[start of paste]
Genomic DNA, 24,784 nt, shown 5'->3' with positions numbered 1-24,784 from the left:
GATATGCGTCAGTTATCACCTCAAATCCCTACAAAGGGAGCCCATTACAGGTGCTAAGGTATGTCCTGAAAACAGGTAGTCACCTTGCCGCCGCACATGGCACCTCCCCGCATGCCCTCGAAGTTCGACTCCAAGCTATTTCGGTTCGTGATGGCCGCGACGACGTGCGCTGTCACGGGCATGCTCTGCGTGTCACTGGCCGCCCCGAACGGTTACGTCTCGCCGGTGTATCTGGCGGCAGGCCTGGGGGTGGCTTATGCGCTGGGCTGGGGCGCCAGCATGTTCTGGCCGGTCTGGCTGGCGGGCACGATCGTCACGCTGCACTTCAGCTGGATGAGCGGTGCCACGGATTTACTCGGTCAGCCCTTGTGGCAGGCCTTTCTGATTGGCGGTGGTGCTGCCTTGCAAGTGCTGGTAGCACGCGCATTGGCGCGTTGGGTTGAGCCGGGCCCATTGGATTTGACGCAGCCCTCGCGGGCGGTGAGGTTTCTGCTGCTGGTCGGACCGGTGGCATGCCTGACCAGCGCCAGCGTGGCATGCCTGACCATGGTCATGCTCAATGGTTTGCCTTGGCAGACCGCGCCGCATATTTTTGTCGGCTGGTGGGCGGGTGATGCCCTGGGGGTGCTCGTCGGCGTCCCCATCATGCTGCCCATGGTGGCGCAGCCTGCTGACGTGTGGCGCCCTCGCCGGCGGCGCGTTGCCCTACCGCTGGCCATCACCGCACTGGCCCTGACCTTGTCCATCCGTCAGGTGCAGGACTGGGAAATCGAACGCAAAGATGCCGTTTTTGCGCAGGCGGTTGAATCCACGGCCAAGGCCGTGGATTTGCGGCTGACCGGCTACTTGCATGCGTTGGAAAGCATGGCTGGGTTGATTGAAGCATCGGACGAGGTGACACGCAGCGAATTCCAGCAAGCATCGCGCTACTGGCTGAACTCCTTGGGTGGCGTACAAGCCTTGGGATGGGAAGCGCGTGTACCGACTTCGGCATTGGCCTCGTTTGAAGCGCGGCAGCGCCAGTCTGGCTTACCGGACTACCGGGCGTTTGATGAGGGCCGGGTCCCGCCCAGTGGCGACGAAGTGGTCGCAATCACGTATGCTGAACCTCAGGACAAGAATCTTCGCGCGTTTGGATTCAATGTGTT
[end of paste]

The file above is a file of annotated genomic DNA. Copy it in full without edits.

Genomic DNA, 24,784 nt, shown 5'->3' with positions numbered 1-24,784 from the left:
GATATGCGTCAGTTATCACCTCAAATCCCTACAAAGGGAGCCCATTACAGGTGCTAAGGTATGTCCTGAAAACAGGTAGTCACCTTGCCGCCGCACATGGCACCTCCCCGCATGCCCTCGAAGTTCGACTCCAAGCTATTTCGGTTCGTGATGGCCGCGACGACGTGCGCTGTCACGGGCATGCTCTGCGTGTCACTGGCCGCCCCGAACGGTTACGTCTCGCCGGTGTATCTGGCGGCAGGCCTGGGGGTGGCTTATGCGCTGGGCTGGGGCGCCAGCATGTTCTGGCCGGTCTGGCTGGCGGGCACGATCGTCACGCTGCACTTCAGCTGGATGAGCGGTGCCACGGATTTACTCGGTCAGCCCTTGTGGCAGGCCTTTCTGATTGGCGGTGGTGCTGCCTTGCAAGTGCTGGTAGCACGCGCATTGGCGCGTTGGGTTGAGCCGGGCCCATTGGATTTGACGCAGCCCTCGCGGGCGGTGAGGTTTCTGCTGCTGGTCGGACCGGTGGCATGCCTGACCAGCGCCAGCGTGGCATGCCTGACCATGGTCATGCTCAATGGTTTGCCTTGGCAGACCGCGCCGCATATTTTTGTCGGCTGGTGGGCGGGTGATGCCCTGGGGGTGCTCGTCGGCGTCCCCATCATGCTGCCCATGGTGGCGCAGCCTGCTGACGTGTGGCGCCCTCGCCGGCGGCGCGTTGCCCTACCGCTGGCCATCACCGCACTGGCCCTGACCTTGTCCATCCGTCAGGTGCAGGACTGGGAAATCGAACGCAAAGATGCCGTTTTTGCGCAGGCGGTTGAATCCACGGCCAAGGCCGTGGATTTGCGGCTGACCGGCTACTTGCATGCGTTGGAAAGCATGGCTGGGTTGATTGAAGCATCGGACGAGGTGACACGCAGCGAATTCCAGCAAGCATCGCGCTACTGGCTGAACTCCTTGGGTGGCGTACAAGCCTTGGGATGGGAAGCGCGTGTACCGACTTCGGCATTGGCCTCGTTTGAAGCGCGGCAGCGCCAGTCTGGCTTACCGGACTACCGGGCGTTTGATGAGGGCCGGGTCCCGCCCAGTGGCGACGAAGTGGTCGCAATCACGTATGCTGAACCTCAGGACAAGAATCTTCGCGCGTTTGGATTCAATGTGTT